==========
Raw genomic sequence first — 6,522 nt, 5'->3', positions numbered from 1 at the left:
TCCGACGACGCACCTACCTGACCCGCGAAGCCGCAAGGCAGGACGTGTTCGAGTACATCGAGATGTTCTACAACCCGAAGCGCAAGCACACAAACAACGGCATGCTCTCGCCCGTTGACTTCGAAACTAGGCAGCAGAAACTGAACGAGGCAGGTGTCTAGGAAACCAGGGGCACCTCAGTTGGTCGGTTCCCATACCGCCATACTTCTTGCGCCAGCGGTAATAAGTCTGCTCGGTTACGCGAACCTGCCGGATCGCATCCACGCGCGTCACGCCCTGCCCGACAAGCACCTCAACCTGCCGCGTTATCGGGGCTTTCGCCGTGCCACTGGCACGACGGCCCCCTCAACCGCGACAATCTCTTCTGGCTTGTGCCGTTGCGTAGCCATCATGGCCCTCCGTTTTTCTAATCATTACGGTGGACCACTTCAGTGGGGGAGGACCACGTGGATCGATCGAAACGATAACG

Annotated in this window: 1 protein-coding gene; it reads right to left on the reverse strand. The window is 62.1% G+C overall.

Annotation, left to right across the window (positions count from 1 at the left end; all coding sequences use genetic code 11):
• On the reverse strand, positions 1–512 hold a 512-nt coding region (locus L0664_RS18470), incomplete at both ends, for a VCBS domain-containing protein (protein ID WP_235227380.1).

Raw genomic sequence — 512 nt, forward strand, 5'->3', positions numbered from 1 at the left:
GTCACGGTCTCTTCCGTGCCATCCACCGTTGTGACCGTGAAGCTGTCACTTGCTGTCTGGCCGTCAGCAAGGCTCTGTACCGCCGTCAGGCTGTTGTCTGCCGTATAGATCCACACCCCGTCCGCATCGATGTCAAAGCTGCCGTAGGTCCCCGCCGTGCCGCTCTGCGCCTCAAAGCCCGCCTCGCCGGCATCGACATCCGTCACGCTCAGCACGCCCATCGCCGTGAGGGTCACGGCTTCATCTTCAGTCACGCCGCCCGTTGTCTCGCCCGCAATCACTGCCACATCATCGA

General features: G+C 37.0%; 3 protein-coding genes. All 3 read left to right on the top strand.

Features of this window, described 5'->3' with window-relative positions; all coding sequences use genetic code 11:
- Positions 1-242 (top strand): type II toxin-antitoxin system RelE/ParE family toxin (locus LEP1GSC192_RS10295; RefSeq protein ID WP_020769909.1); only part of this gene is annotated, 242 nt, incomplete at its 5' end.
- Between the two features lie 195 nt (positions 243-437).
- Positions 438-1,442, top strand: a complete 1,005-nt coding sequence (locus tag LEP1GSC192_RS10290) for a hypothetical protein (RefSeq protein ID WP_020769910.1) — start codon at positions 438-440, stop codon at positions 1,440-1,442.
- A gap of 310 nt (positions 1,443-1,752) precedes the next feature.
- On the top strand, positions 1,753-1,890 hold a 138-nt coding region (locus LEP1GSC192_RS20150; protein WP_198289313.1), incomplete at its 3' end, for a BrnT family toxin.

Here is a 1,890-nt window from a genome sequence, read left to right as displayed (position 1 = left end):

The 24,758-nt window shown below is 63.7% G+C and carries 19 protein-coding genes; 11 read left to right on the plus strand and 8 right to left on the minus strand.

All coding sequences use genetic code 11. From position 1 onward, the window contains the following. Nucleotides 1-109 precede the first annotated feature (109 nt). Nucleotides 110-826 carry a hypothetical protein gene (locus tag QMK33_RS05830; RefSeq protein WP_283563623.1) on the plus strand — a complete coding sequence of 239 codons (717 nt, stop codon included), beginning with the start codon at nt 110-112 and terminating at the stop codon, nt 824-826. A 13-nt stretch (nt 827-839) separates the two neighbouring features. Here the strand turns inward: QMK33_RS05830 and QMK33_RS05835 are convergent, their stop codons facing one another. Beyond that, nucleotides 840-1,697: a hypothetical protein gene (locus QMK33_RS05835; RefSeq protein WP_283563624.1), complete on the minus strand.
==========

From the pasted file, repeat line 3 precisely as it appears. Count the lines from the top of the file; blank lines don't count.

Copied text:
Annotated in this window: 1 protein-coding gene; it reads right to left on the reverse strand. The window is 62.1% G+C overall.